Michael J. Anderson

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Not to be confused with Michael John Anderson.
Michael J. Anderson
Michael J Anderson 2.jpg
Michael J. Anderson, October 2006
Born (1953-10-31) October 31, 1953 (age 60)
Denver, Colorado
Occupation Actor
Years active 1983–present

Michael J. Anderson (born October 31, 1953) is an American actor known for his roles as The Man from Another Place in David Lynch's television series Twin Peaks,[1] the epilogue and prologue film of the series, Twin Peaks: Fire Walk with Me,[1] and Samson Leonhart on the HBO series Carnivàle. While many people assume Anderson is a dwarf, he actually has the genetic disorder osteogenesis imperfecta. This disease leads to frequent breaks in long bones and improper healing, leaving him with a shortened stature of 3 foot 7 inches tall.

Prior to his acting career, Anderson worked as a computer technician for Martin Marietta, working on the ground support system for NASA's space shuttle.[1][2] He appeared as himself in a 1984 documentary called Little Mike: A Videoportrait of Michael Anderson.[1]

Acting career[edit]

Anderson appeared in four episodes of Twin Peaks. The Man from Another Place is attired in a red suit and speaks in an unusual manner. Anderson used phonetically reversed speaking as a secret language with his junior high school friends[3] and then played a character in Twin Peaks where he used the same method of speaking. He first appears in Special Agent Dale Cooper's cryptic dream about the murder of Laura Palmer, set in a red room.[4] Anderson's Man also materializes in the film prequel to Twin Peaks, Twin Peaks: Fire Walk with Me.

Anderson portrayed a man of average height in Lynch's Mulholland Drive, using a prosthetic body.[5] From 2003 to 2005, Anderson was a cast member of the TV series Carnivàle.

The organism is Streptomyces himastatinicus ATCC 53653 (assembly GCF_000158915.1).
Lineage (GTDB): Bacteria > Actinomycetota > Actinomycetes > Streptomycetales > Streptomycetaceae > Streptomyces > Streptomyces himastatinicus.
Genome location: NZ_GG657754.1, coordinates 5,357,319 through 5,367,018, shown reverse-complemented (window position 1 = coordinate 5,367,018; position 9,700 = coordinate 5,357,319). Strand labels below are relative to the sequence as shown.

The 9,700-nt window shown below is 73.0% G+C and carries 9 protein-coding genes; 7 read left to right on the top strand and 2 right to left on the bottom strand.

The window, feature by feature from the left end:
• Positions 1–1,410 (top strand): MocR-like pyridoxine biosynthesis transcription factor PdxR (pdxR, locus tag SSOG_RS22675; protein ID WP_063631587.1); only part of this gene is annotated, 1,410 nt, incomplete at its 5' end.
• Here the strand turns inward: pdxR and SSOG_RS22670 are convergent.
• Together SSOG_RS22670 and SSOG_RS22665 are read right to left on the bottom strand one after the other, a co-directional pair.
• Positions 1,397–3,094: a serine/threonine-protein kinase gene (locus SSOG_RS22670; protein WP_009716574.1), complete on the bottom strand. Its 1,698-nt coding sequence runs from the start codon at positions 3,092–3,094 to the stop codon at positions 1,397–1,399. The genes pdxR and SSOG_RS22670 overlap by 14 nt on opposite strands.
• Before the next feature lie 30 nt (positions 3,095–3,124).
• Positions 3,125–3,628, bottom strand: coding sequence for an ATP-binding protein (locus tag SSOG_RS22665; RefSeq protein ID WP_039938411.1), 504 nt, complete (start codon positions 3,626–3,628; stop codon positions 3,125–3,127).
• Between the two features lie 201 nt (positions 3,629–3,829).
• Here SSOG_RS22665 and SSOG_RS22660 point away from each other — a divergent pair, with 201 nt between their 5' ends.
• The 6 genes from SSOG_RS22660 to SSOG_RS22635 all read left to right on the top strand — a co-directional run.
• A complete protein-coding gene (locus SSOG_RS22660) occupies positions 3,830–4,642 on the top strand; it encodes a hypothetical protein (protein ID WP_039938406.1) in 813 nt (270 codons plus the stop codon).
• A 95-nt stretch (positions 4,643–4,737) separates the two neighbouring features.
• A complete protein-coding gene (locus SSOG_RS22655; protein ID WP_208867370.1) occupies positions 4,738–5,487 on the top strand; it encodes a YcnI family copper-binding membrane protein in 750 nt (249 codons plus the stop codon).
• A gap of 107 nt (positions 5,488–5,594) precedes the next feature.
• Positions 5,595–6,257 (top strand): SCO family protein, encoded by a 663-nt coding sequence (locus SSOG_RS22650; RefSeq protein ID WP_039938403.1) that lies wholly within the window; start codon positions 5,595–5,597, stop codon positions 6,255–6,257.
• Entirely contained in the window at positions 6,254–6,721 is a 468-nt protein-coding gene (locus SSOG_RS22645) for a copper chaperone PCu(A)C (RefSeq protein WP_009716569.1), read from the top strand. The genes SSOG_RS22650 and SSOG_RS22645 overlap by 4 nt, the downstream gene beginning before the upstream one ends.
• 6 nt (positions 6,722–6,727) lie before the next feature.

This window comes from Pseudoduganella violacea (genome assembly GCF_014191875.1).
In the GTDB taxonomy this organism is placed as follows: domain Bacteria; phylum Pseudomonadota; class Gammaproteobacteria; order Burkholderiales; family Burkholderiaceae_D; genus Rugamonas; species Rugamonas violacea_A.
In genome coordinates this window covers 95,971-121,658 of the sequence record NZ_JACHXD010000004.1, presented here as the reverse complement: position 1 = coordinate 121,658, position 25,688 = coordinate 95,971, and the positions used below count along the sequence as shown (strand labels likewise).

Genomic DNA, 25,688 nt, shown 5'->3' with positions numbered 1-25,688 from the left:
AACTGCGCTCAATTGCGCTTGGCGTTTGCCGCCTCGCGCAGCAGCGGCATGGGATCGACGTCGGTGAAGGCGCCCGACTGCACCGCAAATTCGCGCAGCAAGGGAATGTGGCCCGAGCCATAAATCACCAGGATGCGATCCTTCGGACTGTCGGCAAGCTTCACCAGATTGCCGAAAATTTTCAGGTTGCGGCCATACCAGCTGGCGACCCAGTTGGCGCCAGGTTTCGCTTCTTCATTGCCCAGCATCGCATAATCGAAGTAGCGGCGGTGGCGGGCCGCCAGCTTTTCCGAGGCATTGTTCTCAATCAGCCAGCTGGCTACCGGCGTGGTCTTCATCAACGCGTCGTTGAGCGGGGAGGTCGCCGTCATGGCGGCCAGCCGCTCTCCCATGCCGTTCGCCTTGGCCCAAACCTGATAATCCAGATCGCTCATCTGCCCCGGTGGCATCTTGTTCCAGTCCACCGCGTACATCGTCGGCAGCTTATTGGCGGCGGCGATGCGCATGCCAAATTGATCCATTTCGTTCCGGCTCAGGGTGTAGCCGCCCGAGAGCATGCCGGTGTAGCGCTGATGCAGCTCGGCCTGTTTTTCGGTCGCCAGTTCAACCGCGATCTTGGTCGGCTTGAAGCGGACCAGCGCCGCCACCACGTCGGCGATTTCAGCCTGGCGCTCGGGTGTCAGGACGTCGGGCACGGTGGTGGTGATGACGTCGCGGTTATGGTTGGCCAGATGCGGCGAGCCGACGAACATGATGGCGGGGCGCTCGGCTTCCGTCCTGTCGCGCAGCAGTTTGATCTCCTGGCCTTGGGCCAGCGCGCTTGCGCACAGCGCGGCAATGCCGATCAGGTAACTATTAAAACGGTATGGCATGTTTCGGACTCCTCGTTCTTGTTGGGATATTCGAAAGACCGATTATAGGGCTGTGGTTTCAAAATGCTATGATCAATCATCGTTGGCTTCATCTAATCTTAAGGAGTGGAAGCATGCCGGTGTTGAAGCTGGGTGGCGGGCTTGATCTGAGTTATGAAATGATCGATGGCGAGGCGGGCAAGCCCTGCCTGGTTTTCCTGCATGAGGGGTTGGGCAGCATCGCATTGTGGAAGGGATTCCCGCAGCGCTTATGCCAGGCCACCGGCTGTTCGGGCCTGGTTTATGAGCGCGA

Video Games[edit]

Anderson starred as "Punt" in the PlayStation 1 game "Road Rash Jailbreak".[citation needed]

Television[edit]

Anderson at CarneyCon, 2006
Year Show Role Notes
1990–1991 Twin Peaks The Man from Another Place 4 episodes
1992 Picket Fences Peeter Dreeb In the episode "Mr. Dreeb comes to Town"
1993 Star Trek: Deep Space Nine Rumpelstiltskin In the episode "If Wishes Were Horses"
1994 Loadstar: The Legend of Tully Bodine Bartender #1
1995 The X-Files Mr. Nutt In the episode "Humbug"
1998 Maggie In the episode "Ka-Boom"
1998 Honey, I Shrunk the Kids: The TV Show As a circus act In the episode "Honey, I've Joined the Bigtop"
1999 The Phantom Eye Doll Man/Carl
1999 Port Charles Peter Zorin
2001 Black Scorpion In the episode "Crime Time"
2001 Snow White Sunday (Violet)
2005 Carnivàle Samson 24 episodes
2006 Charmed O'Brian the Leprechaun 2 episodes
2010 Cold Case Nathaniel "Biggie" Jones In the episode "Metamorphosis"
2011 Adventure Time Gummy (voice) In the episode "The Silent King"
2012 Transactions Appeared with Jerry Seinfeld in a commercial for Acura Aired during the 2012 Super Bowl.
2013 Scooby-Doo! Mystery Incorporated Dancing Man (voice) and as Professor Horatio Kharon (voice) In the episodes "Stand and Deliver" and "Nightmare In Red"

Filmography[edit]

Year Film Role
1983 Buddies
1984 Little Mike: A Videoportrait of Michael Anderson Himself
1987 The Great Land of Small Fritz/The King
1989 Suffering Bastards Little Elvis
1989 No Such Thing as Gravity Botanist
1990 Whatever Happened to Mason Reese Sushi chef
1990 Industrial Symphony No. 1: The Dream of the Broken Hearted Lightman
1991 Mannequin Two: On the Move Jewel box bearer
1992 Fool's Fire Hop-Frog
1992 Twin Peaks: Fire Walk with Me The Man from Another Place
1993 Night Trap Police officer
1994 Murder too Sweet Harry the Huckster
1995 Caged Hearts John
1996 Street Gun Lamar
1998 Club Vampire Kiddo
1997 Warriors of Virtue Mudlap
1999 Minimum Wage Zeke Bleak
2001 Mulholland Drive Mr. Roque
2003 Sticky Fingers Irate Man
2003 Tiptoes Bruno
2004 Big Time Henri Blunderbore
2001 Snow White: The Fairest of Them All Sunday

Music appearances[edit]

References[edit]

  1. ^ a b c d "Michael J. Anderson". The New York Times. 
  2. ^ "The Halloween Interview with Michael J. Anderson!". brad d studios. October 30, 2011. 
  3. ^ Triplo.com[dead link]
  4. ^ Riches, Simon. "Intuition and Investigation into Another Place". The Philosophy of David Lynch. Lexington, Ky.: University Press of Kentucky. ISBN 978-0-8131-3396-6. 
  5. ^ Rodley, Chris (ed.) (2005). Lynch on Lynch (Rev. ed.). London: Macmillan. p. 276. ISBN 978-0-571-22018-2. 

External links[edit]